The Timmins Rock have announced a flurry of off-season moves in preparation for the 2019-20 NOJHL campaign.
After being traded to the OJHL’s Toronto Patriots last off-season, 2001-birth-year forward Tyler Gilberds was reacquired by the Rock in exchange for a player development fee.
The Rock also made a pair of trades with CCHL teams, shipping 2000-birth-year forward Mahingan Decontie and 2000-birth-year defenceman Luka Bolduc to the Kanata Lasers, as well as sending 2001-birth-year defender Will Caston to the Rockland Nationals.
In addition, the Rock have announced the signing of 2001-birth-year right-handed blue-liner Alec Brown, who spent the 2018-19 campaign with the Central Ontario Wolves Midget ‘AAA’ squad.
Gilberds, who stands 6-2 and weighs 185 pounds, is a right-hander the Rock acquired from the Powassan Voodoos on Nov. 30, 2017.
In 25 regular-season games with the Rock, the Georgetown native scored five goals and added seven assists for 12 points, while recording 33 penalty minutes.
He went on to have a solid playoffs (13 games, five points, 10 penalty minutes) in 2018, highlighted by the series-clinching goal against the Voodoos.
In the off-season, Gilberds requested a trade and was dealt to the Patriots, where he collected 16 points and 88 penalty minutes in 49 games.
Rock coach Corey Beer is happy to have Gilberds back on his roster for the upcoming season.
“No. 1, in terms of style of play, he fits exactly what we are doing,” Beer said. “He is a great skater, with good vision and a great shot. All of those offensive tools that fit into our system.
“He is a guy who came in here as a 16 year old and was a Toronto boy who wanted to get back home. Then, he realized the best spot for him was actually up north in Timmins.”
Beer added he believes Gilberds is “in better shape than when he was younger” and that the 18-year-old is “craving more structure and he wants to be leaned on a bit more.”
Gilberds attended the second-annual Timmins Rock Prospect Camp, held June 8-9 in Oshawa.
He brings an element of size to the Rock forward group that featured only four skaters over six-feet tall last season. And as a righty that can play centre or wing, he has attributes that “don’t grow on trees,” according to Beer.
The systems the Rock employ have evolved significantly since Gilberds’ first tour of duty with the squad, but the time he spent in Timmins should give him a bit of a head start on some of his new teammates.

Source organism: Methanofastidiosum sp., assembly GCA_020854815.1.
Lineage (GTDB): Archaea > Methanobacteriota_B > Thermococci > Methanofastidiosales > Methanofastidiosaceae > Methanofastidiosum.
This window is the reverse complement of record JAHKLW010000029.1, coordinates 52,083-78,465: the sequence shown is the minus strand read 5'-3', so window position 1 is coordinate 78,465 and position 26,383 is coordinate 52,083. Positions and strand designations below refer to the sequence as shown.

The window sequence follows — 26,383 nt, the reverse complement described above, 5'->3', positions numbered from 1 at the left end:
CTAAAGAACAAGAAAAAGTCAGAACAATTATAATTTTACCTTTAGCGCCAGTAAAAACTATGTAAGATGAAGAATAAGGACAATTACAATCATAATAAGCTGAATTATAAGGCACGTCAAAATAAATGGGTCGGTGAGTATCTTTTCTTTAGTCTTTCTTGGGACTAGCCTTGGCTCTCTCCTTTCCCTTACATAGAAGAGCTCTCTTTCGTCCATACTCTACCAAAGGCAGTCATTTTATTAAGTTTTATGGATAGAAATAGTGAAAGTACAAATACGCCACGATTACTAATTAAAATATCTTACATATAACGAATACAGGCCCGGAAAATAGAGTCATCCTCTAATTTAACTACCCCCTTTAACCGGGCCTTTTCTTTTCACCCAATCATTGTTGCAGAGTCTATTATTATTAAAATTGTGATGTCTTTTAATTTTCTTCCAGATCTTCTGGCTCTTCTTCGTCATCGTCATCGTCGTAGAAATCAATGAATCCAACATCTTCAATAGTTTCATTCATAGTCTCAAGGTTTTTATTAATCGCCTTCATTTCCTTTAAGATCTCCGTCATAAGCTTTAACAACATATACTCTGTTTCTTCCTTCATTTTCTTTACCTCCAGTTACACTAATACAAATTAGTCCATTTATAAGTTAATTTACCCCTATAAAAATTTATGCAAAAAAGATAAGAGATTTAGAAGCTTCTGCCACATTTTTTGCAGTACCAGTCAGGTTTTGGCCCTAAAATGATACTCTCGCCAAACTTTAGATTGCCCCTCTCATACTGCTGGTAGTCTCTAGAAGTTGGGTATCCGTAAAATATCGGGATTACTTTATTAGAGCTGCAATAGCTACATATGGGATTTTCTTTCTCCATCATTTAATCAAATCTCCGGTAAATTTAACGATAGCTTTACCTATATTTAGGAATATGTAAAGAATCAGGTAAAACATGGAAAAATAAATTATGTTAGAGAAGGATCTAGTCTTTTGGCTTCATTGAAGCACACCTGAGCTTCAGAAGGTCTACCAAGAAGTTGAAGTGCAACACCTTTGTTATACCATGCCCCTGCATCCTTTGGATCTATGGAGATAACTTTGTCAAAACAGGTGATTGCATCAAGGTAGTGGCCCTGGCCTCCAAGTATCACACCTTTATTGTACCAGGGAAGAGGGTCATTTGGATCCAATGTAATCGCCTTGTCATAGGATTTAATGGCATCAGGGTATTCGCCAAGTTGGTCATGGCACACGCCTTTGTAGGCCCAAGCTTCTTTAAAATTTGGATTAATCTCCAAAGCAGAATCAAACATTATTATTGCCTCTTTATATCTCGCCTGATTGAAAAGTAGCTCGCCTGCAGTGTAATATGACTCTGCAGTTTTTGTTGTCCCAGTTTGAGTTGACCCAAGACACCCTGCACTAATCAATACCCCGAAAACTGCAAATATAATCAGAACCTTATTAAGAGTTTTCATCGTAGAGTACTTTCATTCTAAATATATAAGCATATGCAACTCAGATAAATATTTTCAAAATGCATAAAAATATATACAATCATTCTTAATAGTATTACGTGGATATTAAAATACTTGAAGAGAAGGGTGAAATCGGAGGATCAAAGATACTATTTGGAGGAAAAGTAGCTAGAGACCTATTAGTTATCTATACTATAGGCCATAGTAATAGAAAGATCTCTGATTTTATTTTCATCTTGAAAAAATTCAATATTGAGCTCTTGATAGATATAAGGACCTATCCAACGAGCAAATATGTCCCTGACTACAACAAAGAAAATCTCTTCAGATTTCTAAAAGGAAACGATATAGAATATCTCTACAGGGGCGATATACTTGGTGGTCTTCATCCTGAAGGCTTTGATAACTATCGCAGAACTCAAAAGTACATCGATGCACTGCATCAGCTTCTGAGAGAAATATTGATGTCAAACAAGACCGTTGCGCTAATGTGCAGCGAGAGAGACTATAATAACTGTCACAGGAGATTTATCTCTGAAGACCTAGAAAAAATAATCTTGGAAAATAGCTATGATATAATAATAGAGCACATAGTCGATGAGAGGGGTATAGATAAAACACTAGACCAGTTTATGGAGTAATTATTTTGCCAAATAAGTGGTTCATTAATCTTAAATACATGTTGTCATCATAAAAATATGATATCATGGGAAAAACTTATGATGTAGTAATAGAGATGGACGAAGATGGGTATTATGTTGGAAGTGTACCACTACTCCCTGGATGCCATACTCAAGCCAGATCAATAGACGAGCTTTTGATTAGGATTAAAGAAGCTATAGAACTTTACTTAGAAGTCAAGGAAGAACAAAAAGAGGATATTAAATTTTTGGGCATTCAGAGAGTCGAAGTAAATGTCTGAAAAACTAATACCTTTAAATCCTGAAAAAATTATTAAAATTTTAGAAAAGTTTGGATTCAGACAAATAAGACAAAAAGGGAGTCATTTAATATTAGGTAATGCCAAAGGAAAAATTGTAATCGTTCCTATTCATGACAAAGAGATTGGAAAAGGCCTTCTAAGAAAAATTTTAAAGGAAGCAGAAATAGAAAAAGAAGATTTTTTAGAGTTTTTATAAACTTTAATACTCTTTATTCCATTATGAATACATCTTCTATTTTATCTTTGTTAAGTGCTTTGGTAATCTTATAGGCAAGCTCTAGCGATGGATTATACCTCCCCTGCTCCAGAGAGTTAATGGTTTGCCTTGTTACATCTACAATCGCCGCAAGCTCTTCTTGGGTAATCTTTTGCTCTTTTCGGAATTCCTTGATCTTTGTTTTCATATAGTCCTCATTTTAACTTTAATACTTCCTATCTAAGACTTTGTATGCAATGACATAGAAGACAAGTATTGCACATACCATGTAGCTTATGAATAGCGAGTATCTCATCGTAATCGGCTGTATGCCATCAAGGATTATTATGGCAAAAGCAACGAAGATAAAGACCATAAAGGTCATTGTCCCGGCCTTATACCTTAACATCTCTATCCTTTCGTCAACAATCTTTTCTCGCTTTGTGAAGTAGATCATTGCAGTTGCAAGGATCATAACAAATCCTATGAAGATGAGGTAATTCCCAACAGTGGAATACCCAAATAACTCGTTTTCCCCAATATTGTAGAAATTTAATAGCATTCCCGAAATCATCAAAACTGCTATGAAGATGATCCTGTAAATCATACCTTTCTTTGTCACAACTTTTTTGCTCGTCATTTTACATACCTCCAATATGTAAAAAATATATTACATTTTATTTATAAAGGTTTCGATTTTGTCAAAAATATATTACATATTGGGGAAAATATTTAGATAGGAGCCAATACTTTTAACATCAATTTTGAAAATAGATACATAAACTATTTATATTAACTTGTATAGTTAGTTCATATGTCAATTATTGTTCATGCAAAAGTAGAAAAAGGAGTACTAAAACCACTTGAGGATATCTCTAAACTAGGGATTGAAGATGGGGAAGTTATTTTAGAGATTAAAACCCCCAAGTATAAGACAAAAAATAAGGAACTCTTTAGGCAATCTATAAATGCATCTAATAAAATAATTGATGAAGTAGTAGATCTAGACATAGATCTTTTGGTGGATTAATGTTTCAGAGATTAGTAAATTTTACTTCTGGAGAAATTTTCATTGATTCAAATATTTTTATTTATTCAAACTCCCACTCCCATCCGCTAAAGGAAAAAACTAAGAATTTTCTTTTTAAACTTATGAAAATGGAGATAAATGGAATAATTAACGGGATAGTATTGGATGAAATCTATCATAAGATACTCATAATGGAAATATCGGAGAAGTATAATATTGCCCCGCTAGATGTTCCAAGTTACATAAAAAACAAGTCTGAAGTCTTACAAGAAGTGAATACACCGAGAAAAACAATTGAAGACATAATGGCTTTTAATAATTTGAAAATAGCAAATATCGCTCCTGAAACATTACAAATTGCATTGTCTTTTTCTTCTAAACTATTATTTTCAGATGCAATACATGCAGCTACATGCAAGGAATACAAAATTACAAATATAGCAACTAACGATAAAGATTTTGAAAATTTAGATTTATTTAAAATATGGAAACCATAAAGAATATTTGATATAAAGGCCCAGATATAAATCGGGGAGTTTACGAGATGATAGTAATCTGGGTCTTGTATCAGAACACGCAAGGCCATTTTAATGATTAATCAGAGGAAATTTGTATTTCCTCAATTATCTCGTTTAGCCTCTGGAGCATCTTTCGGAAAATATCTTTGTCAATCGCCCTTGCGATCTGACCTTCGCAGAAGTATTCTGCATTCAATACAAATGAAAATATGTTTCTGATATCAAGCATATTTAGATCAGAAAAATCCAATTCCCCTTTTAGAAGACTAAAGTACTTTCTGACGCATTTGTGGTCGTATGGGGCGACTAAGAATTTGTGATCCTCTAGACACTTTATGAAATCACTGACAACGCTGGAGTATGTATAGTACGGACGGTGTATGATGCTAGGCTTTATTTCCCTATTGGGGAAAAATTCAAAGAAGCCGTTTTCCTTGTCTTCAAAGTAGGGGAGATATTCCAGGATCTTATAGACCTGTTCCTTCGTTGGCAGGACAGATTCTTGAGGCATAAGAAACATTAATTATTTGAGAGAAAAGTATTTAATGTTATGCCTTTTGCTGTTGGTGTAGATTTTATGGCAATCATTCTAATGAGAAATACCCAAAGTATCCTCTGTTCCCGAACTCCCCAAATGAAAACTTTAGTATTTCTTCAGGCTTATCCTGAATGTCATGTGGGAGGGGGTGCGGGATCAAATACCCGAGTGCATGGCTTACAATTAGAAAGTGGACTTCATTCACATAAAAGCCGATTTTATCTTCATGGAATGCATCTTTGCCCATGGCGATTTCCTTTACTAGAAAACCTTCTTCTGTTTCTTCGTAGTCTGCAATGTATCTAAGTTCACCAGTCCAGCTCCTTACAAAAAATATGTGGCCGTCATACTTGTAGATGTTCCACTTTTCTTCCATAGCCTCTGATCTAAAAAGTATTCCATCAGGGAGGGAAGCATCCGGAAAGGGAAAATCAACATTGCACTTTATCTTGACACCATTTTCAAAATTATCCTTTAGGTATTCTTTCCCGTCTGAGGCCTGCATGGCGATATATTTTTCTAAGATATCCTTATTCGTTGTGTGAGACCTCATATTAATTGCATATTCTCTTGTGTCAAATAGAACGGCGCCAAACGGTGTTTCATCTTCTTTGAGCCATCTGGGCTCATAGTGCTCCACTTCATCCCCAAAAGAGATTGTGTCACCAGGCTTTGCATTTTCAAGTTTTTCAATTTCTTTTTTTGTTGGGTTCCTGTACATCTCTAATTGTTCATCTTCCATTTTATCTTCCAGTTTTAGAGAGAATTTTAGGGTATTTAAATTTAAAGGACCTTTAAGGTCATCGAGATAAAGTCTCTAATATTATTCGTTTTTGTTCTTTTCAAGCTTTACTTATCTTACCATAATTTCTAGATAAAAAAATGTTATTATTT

“The fact he wanted to come back and be a part of this speaks to the fact of where he is at in his thought process, too,” Beer said. “This isn’t just about getting his foot in the door in Junior ‘A’ hockey any more. It is about cementing himself in our lineup as a go-to guy and a proven guy now in the Junior ‘A’ ranks.
At 6-2 and 180 pounds, Brown should help replace some of the size the Rock will lose on the back end with the departure of Caston (6-4, 201 pounds) and Bolduc (6-3, 196 pounds).
A native of Zephyr, Ont., Brown (21 games, 10 points, 65 penalty minutes last year) spent two seasons with the Wolves.
“He is in the same mold as (Rock blue-liner) Eric Moreau in terms of what he brings to the game,” Beer said. “He is a steady, right-hand shot who makes a great first pass. There are a lot of simple things about his game, but he is a guy who plays with some nastiness down low. He has got some bite to his game.
“He is going to make opponents uncomfortable in our defensive zone. He is a guy we expect to bring along at a good pace and we expect to see some good things from him, the way we did with Eric Moreau.
“Right off the hope, is he going to grab the puck and go coast to coast? Absolutely not.
“He is going to play his game and do the right things that will keep him in the lineup.
“Come Christmas, or come the end of the year, people are going to sit there and say, ‘Man, this is a guy who has some nastiness to his game.’ He is going to make opponents pay.
“Rock fans are going to be pretty excited about the physical nature of his game. We have a lot of guys who are great with the puck, but this is a guy who is great away from the puck.”
The coach feels the fact Brown has played two seasons of Major Midget ‘AAA’ hockey will help ease his transition into the NOJHL.
“He is a guy who is physically developed already,” Beer said. “He has got the size and we expect he will grow into his body a little bit more, but he is certainly not a guy we are going to worry about getting overpowered in the corners.”
Decontie (42 games, 18 points, 10 penalty minutes last year) and Bolduc (49 games, 10 points, 27 penalty minutes last year) both spent one season with the Rock prior to this week’s trade to Kanata.
“(Decontie) was a late acquisition in camp last year and as things kept moving along, he was a guy that kept forcing our hand,” Beer said.